As Jarryd Hayne drives past a security checkpoint and into the San Francisco 49ers’ headquarters in Santa Clara, California, on Monday (Tuesday AEST) he will notice a change in atmosphere.
Hayne, perhaps the NFL’s hottest new property and definitely the number one curiosity, has been making the drive to Santa Clara since April.
But, instead of the buzz of 90 or so team-mates in the locker room, the weight room or on the two practice fields adjacent to the state-of-the-art 68,500-seat Levi’s Stadium, there will only be 53 players.
It might feel a little eerie to Hayne.
The Australian, as most of us know (maybe a few goat herders in Mongolia without wireless internet access are still clueless), on Saturday made the 53-man squad for the 49ers’ regular season, which opens next week against the Minnesota Vikings.
That was a major hurdle, but the serious work now begins.
Last week Hayne’s target number was 53.
This week it is 46.
That’s how many players NFL teams can take into games.
Hayne has to convince the 49ers’ coaches he deserves to be in the team’s game day 46, rather than be left in street clothes on the bench.
Despite the hype, Hayne’s skyrocketing jersey sales, his growing army of San Francisco Bay Area fans and the way the region’s newspapers and TV stations have focused on him rather than star quarterback Colin Kaepernick, Hayne is not guaranteed to be in the 46 against the Vikings.
“The NFL can be an unforgiving business,” 49ers head coach Jim Tomsula warned.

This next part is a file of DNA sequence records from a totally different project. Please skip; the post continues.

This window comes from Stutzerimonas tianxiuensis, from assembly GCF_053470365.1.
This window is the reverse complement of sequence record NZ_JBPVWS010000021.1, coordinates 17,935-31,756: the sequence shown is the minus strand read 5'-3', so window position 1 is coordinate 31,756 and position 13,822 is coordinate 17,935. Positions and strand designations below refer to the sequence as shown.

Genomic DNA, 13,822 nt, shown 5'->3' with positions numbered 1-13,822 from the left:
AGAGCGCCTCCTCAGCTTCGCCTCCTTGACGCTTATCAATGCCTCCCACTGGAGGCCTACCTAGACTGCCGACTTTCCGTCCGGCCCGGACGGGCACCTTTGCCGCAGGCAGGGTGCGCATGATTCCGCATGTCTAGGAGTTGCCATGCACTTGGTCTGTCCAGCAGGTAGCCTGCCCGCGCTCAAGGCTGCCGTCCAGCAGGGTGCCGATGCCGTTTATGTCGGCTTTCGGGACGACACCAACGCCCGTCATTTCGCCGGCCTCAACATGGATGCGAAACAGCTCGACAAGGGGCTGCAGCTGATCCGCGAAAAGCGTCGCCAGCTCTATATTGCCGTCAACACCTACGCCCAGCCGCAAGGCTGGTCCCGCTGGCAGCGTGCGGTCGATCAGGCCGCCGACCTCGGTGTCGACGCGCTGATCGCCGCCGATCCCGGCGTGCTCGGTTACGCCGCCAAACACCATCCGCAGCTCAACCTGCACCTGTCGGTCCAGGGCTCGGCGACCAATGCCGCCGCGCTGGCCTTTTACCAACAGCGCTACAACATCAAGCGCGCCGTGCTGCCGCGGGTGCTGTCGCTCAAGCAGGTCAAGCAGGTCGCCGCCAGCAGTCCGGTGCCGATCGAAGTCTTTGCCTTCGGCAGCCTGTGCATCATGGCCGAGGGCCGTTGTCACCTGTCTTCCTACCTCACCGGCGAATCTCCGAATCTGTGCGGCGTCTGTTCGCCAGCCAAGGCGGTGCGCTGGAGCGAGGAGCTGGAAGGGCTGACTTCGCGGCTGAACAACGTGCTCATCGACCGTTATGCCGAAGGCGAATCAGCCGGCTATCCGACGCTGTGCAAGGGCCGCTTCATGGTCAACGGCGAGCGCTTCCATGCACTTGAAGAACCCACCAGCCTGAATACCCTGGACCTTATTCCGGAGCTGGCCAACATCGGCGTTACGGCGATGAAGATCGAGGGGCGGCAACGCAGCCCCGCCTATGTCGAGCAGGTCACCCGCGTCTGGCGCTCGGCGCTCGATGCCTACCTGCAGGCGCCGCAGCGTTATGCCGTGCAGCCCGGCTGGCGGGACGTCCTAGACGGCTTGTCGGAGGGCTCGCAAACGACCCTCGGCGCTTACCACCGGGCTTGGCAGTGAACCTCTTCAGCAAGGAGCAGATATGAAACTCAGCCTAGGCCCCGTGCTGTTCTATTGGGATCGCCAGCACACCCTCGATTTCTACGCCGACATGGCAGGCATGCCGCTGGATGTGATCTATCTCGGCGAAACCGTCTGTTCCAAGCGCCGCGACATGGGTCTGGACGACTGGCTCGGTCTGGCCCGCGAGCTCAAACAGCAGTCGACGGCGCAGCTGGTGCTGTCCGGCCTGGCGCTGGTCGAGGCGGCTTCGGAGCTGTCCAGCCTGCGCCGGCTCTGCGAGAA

“You are playing for your job every day, so it’s not like you make a milestone, you exhale and you’re there.”
Hayne likely sits at the bottom of options on the 49ers’ running back depth chart, with Carlos Hyde, Reggie Bush, Kendall Hunter and Mike Davis ahead of him.
Tomsula also warned that Hayne faces stiff competition as a punt and kick returner, including basketballer turned wide-receiver Bruce Ellington and DeAndrew White, a two-time college football championship member with the University of Alabama.
“We have some guys at that position who are competitive,” Tomsula said.
Hayne, just like his even-keeled, do-the-hard-work approach to make the 53, is eyeing the 46 the same way.
In all of the hype, Hayne says people have forgotten the brick walls he has already demolished, including breaking into the Parramatta Eels as a 17-year-old, scoring 17 tries in his first 16 games, a year later selected in the Australian squad and playing nine NRL seasons.
He confidently says he understands the transition from pre-season to the regular season, whether it’s in the blue and gold of Parramatta or the red and metallic gold of the 49ers.
“The thing that cracks me up is when coach Tomsula is always telling me about the seasons,” Hayne told reporters.
“It’s like, ‘Mate, I’ve played professional football for nine years’.
“You know what I mean?
“It’s the same principles.”